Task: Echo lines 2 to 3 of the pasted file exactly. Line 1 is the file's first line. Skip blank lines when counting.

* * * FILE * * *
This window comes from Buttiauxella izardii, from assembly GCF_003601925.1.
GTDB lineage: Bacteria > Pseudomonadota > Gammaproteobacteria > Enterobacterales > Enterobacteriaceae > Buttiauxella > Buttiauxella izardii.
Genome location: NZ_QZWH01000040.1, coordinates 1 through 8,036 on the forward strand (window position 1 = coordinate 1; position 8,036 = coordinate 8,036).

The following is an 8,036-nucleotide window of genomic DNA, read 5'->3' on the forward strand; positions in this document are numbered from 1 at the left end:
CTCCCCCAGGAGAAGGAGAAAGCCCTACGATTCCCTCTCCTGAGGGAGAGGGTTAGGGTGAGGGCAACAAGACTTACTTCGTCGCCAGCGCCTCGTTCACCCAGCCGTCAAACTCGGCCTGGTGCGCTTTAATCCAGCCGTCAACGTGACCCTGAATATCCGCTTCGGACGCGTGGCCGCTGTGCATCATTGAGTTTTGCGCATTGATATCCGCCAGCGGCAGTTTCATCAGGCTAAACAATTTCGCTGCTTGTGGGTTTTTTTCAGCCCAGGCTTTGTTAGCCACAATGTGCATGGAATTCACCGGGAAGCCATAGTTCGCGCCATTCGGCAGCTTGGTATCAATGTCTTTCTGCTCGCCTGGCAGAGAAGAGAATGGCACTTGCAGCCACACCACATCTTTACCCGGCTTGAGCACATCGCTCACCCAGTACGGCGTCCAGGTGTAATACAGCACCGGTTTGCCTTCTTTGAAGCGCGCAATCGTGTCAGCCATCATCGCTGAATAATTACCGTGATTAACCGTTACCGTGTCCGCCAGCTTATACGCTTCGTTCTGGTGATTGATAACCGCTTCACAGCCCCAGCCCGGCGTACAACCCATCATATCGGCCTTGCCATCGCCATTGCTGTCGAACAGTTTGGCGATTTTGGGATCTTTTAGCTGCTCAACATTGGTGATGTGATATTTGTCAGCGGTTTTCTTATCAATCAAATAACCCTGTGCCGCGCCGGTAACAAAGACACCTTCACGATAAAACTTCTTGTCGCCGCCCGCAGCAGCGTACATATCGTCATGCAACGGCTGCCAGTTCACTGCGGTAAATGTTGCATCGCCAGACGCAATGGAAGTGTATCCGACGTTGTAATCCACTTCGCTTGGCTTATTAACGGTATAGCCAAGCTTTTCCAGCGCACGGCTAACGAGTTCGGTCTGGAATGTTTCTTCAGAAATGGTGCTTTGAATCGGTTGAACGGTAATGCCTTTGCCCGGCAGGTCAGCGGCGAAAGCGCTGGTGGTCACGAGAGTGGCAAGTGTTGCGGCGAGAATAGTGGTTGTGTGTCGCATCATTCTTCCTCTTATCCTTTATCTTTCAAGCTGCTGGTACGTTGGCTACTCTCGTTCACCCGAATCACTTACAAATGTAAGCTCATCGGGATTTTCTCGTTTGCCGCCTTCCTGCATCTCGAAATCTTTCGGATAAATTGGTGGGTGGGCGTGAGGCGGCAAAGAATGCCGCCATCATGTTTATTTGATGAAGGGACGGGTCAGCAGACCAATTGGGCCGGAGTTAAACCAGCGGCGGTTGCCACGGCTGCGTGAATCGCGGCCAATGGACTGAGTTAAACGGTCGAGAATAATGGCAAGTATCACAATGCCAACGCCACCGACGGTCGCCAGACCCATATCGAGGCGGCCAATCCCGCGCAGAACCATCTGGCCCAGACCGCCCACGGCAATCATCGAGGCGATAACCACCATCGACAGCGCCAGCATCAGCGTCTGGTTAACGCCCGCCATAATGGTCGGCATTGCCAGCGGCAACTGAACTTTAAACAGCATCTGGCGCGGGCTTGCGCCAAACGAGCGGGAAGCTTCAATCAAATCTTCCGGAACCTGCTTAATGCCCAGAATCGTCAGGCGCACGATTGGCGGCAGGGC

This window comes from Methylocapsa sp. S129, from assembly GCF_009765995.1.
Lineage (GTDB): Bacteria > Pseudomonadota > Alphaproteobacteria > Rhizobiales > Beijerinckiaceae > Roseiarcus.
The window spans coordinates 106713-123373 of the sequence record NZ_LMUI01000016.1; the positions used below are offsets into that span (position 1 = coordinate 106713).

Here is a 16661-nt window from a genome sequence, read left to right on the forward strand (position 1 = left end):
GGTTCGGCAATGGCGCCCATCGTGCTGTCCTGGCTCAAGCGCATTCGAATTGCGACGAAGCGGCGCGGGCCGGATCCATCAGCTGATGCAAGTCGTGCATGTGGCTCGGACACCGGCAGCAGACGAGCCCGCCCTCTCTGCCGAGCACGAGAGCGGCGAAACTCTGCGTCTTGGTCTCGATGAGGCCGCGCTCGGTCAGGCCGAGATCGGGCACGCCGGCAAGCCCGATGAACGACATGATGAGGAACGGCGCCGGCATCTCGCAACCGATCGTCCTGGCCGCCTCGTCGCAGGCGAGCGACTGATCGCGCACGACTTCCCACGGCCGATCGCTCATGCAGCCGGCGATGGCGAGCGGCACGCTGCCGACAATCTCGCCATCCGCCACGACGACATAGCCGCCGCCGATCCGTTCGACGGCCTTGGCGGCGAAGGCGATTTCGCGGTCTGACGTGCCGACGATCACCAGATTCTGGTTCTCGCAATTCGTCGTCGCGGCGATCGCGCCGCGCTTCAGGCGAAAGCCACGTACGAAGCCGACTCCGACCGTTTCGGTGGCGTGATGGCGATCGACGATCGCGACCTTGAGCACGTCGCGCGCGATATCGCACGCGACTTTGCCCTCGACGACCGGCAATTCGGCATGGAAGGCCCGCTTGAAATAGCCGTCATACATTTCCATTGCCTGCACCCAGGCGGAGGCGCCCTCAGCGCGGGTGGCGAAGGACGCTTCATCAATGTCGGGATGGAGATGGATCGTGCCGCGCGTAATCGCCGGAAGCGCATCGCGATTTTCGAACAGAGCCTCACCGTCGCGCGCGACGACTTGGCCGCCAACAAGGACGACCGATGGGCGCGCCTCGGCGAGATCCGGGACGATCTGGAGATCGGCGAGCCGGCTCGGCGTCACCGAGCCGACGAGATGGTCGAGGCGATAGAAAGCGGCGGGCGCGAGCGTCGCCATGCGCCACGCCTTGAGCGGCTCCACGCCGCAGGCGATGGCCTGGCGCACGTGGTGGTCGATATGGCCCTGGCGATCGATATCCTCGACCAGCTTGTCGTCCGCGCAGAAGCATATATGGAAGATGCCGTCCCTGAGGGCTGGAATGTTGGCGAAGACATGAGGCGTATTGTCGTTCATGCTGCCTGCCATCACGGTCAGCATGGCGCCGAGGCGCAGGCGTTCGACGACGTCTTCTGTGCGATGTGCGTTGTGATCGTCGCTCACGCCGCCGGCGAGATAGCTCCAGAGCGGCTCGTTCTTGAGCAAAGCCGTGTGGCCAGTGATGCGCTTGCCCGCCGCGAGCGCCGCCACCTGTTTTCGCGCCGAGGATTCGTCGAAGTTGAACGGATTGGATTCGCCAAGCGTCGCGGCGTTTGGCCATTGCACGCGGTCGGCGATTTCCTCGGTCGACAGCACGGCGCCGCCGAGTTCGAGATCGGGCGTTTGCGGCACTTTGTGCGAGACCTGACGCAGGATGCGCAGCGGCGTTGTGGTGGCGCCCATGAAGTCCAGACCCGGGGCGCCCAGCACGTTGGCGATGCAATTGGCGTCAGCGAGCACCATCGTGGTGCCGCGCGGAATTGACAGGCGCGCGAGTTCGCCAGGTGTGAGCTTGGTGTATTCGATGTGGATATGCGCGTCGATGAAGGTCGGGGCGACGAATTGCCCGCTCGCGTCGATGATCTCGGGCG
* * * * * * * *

GTDB lineage: Bacteria > Pseudomonadota > Gammaproteobacteria > Enterobacterales > Enterobacteriaceae > Buttiauxella > Buttiauxella izardii.
Genome location: NZ_QZWH01000040.1, coordinates 1 through 8,036 on the forward strand (window position 1 = coordinate 1; position 8,036 = coordinate 8,036).